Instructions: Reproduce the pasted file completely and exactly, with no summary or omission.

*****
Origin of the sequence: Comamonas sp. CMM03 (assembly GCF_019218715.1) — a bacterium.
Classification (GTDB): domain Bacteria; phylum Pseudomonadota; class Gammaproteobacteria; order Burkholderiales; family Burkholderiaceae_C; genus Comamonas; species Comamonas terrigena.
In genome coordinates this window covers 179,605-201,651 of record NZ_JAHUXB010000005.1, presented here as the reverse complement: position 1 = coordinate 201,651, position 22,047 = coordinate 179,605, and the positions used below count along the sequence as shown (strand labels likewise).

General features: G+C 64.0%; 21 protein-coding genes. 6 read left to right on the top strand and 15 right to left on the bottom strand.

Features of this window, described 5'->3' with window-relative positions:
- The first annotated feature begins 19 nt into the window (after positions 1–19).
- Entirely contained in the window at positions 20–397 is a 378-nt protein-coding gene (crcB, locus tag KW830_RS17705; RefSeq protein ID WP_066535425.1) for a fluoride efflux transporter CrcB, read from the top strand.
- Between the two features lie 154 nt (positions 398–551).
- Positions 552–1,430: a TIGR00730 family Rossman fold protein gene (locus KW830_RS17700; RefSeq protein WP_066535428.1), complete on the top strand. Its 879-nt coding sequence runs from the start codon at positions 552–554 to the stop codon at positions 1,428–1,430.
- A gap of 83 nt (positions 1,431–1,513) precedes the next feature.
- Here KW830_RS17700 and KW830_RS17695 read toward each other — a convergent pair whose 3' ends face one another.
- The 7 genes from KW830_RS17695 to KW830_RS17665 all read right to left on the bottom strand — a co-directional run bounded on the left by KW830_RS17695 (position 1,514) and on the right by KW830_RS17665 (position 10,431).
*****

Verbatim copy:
Origin of the sequence: Comamonas sp. CMM03 (assembly GCF_019218715.1) — a bacterium.
Classification (GTDB): domain Bacteria; phylum Pseudomonadota; class Gammaproteobacteria; order Burkholderiales; family Burkholderiaceae_C; genus Comamonas; species Comamonas terrigena.
In genome coordinates this window covers 179,605-201,651 of record NZ_JAHUXB010000005.1, presented here as the reverse complement: position 1 = coordinate 201,651, position 22,047 = coordinate 179,605, and the positions used below count along the sequence as shown (strand labels likewise).

General features: G+C 64.0%; 21 protein-coding genes. 6 read left to right on the top strand and 15 right to left on the bottom strand.

Features of this window, described 5'->3' with window-relative positions:
- The first annotated feature begins 19 nt into the window (after positions 1–19).
- Entirely contained in the window at positions 20–397 is a 378-nt protein-coding gene (crcB, locus tag KW830_RS17705; RefSeq protein ID WP_066535425.1) for a fluoride efflux transporter CrcB, read from the top strand.
- Between the two features lie 154 nt (positions 398–551).
- Positions 552–1,430: a TIGR00730 family Rossman fold protein gene (locus KW830_RS17700; RefSeq protein WP_066535428.1), complete on the top strand. Its 879-nt coding sequence runs from the start codon at positions 552–554 to the stop codon at positions 1,428–1,430.
- A gap of 83 nt (positions 1,431–1,513) precedes the next feature.
- Here KW830_RS17700 and KW830_RS17695 read toward each other — a convergent pair whose 3' ends face one another.
- The 7 genes from KW830_RS17695 to KW830_RS17665 all read right to left on the bottom strand — a co-directional run bounded on the left by KW830_RS17695 (position 1,514) and on the right by KW830_RS17665 (position 10,431).